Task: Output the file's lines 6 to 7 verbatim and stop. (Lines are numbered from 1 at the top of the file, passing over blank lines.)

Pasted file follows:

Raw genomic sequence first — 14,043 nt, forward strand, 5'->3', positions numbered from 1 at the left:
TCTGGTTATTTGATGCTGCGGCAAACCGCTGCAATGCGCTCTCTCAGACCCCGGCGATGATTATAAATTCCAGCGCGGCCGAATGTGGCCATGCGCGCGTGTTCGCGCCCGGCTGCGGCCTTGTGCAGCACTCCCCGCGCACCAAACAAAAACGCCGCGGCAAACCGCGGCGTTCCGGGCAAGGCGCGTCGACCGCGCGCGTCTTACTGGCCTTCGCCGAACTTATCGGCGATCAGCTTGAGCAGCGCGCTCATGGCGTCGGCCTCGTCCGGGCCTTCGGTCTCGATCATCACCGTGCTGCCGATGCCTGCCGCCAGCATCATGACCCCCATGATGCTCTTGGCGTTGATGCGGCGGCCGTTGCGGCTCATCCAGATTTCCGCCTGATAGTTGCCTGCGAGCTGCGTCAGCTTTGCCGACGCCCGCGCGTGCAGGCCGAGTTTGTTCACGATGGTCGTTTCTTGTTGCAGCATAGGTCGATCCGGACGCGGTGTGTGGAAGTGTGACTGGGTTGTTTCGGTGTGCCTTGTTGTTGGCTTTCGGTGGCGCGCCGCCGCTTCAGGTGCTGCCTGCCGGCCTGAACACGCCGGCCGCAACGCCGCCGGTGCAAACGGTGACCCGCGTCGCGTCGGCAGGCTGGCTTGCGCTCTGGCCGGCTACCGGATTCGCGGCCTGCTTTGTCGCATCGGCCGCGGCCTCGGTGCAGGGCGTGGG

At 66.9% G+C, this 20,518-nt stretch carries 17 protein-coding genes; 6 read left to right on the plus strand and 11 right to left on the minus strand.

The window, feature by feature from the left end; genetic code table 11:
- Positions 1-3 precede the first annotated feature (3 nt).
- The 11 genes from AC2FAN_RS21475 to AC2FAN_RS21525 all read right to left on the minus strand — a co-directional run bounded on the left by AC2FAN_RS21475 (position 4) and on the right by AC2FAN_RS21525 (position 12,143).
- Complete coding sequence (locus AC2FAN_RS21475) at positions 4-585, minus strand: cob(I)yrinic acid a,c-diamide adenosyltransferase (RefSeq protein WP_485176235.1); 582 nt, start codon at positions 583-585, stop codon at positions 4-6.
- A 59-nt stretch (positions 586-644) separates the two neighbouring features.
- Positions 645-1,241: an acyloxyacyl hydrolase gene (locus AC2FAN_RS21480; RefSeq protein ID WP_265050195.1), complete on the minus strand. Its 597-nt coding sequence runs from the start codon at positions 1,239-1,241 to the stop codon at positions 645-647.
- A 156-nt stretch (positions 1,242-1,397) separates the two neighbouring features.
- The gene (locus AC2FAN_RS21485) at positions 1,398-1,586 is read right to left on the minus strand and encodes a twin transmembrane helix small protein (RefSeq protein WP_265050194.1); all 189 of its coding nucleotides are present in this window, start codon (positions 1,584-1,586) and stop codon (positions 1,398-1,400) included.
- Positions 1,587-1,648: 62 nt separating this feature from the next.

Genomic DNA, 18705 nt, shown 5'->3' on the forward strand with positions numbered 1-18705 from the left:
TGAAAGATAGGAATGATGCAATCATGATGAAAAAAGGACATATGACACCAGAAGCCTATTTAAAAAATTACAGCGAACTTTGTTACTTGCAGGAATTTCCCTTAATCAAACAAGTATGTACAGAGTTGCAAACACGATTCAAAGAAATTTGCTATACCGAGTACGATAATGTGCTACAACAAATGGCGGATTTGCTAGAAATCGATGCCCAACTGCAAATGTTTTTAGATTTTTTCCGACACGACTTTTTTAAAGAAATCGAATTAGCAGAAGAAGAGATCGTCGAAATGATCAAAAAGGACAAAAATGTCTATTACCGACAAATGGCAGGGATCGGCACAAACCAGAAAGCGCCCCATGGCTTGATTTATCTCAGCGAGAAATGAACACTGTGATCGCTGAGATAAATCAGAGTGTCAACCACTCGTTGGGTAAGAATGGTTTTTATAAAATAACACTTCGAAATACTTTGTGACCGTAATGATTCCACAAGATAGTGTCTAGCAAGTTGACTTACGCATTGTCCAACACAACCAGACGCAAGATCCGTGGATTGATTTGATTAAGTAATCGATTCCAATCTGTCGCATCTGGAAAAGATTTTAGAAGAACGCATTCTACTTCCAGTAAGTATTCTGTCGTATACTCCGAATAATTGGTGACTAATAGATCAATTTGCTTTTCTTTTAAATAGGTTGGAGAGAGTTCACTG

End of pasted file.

- The 11 genes from AC2FAN_RS21475 to AC2FAN_RS21525 all read right to left on the minus strand — a co-directional run bounded on the left by AC2FAN_RS21475 (position 4) and on the right by AC2FAN_RS21525 (position 12,143).
- Complete coding sequence (locus AC2FAN_RS21475) at positions 4-585, minus strand: cob(I)yrinic acid a,c-diamide adenosyltransferase (RefSeq protein WP_485176235.1); 582 nt, start codon at positions 583-585, stop codon at positions 4-6.